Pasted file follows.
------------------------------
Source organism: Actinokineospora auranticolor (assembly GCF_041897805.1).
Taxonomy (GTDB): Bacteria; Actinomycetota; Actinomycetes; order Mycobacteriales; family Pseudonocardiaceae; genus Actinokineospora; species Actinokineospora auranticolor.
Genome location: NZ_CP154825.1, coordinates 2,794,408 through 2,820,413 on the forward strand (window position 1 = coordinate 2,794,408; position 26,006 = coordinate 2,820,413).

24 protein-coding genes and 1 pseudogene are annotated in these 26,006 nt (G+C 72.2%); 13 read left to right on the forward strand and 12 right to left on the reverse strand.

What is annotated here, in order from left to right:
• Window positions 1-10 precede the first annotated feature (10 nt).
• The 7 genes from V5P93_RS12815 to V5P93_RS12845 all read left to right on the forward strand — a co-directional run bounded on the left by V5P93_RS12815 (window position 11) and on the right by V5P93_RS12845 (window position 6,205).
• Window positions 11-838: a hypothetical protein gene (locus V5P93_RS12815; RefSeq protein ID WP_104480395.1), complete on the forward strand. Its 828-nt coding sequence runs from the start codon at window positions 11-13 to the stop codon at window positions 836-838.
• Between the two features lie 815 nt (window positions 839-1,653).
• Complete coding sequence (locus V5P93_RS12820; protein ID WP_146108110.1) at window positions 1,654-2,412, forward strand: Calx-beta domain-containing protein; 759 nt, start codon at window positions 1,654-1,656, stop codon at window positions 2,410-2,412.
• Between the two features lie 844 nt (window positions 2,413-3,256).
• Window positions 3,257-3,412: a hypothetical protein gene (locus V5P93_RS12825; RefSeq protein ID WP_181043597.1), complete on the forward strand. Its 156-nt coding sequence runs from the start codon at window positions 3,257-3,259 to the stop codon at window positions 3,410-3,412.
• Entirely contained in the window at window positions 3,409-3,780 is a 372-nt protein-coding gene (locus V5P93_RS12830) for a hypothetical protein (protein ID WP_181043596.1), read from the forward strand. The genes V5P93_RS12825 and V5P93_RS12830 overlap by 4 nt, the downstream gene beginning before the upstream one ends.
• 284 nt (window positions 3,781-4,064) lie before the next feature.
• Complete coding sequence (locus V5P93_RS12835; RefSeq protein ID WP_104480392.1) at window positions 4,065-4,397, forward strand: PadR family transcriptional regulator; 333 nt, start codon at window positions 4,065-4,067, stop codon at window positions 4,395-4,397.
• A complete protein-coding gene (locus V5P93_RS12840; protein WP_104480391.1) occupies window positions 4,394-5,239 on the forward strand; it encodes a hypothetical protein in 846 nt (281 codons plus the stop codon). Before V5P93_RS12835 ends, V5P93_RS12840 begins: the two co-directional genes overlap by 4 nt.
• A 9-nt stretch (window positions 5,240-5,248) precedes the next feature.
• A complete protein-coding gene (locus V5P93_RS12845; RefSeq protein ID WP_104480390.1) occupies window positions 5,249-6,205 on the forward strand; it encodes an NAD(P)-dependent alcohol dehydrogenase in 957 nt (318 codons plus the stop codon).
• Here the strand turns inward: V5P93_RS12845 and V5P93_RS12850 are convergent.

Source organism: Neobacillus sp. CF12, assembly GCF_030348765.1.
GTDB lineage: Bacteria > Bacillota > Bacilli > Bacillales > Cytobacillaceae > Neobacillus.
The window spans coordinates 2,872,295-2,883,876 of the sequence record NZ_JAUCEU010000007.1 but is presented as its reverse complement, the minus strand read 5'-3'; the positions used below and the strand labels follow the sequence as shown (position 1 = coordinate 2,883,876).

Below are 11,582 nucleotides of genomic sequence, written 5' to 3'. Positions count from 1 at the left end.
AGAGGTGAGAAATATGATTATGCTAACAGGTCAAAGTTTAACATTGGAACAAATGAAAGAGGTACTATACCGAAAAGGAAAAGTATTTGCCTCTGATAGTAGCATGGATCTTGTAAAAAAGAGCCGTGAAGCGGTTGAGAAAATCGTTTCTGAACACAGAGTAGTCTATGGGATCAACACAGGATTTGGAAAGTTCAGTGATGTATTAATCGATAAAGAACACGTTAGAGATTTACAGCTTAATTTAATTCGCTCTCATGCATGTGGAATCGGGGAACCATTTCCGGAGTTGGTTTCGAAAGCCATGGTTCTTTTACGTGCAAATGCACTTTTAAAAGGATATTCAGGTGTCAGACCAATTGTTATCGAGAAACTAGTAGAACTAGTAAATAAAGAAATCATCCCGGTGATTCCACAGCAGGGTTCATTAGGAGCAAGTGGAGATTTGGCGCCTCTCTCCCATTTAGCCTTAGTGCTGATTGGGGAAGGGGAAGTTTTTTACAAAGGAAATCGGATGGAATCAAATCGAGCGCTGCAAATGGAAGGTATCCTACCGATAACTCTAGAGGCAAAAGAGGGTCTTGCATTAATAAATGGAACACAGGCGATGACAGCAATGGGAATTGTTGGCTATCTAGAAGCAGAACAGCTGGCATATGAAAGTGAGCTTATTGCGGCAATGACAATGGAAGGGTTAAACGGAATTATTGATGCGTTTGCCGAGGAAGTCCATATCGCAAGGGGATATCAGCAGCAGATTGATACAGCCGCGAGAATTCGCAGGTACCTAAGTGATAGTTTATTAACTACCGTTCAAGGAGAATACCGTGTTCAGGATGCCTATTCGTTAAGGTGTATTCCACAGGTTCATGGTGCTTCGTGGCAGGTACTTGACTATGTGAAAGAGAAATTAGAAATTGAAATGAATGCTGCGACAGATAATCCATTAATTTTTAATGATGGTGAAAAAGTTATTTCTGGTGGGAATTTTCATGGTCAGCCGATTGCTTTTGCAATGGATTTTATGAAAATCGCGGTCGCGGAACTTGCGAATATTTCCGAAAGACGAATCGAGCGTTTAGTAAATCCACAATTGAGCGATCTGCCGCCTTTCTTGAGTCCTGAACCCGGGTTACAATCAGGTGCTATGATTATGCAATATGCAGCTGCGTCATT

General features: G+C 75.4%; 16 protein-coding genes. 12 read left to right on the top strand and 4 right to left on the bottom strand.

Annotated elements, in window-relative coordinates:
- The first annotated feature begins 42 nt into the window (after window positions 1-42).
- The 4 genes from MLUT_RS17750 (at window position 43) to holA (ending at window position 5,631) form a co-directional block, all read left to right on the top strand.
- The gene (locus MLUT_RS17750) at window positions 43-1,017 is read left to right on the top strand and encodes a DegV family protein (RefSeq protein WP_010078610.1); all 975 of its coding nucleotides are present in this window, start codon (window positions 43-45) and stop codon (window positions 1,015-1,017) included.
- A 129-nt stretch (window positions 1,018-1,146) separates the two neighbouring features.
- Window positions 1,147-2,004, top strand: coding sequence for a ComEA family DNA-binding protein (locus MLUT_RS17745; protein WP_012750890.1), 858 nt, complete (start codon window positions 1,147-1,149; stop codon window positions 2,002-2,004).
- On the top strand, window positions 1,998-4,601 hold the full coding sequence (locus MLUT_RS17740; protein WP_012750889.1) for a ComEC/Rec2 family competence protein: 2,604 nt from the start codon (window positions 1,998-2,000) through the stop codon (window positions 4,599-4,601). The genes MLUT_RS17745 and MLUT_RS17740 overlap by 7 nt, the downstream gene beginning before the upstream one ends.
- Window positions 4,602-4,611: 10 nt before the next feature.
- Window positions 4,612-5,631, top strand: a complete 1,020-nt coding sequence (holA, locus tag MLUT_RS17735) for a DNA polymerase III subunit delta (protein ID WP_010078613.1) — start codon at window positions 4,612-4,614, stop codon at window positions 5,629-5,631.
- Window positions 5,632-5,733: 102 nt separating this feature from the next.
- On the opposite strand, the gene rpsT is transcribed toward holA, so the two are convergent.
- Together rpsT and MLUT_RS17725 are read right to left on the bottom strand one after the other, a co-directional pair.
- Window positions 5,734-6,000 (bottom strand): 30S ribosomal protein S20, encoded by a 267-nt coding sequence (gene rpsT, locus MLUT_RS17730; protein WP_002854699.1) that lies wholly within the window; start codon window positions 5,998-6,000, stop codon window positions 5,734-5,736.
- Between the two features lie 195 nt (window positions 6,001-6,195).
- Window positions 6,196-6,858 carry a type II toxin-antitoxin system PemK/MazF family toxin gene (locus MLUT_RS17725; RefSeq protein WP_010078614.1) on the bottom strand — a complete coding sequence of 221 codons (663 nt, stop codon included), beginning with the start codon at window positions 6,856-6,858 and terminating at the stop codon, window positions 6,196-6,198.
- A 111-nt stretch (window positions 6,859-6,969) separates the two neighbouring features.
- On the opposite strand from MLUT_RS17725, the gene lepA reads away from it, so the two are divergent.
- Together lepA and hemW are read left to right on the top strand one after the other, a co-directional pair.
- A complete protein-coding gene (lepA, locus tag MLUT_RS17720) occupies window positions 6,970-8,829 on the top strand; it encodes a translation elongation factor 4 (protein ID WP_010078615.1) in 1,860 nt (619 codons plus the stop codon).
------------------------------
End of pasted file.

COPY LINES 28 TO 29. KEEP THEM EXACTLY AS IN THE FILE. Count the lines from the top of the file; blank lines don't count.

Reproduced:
- The 4 genes from MLUT_RS17750 (at window position 43) to holA (ending at window position 5,631) form a co-directional block, all read left to right on the top strand.
- The gene (locus MLUT_RS17750) at window positions 43-1,017 is read left to right on the top strand and encodes a DegV family protein (RefSeq protein WP_010078610.1); all 975 of its coding nucleotides are present in this window, start codon (window positions 43-45) and stop codon (window positions 1,015-1,017) included.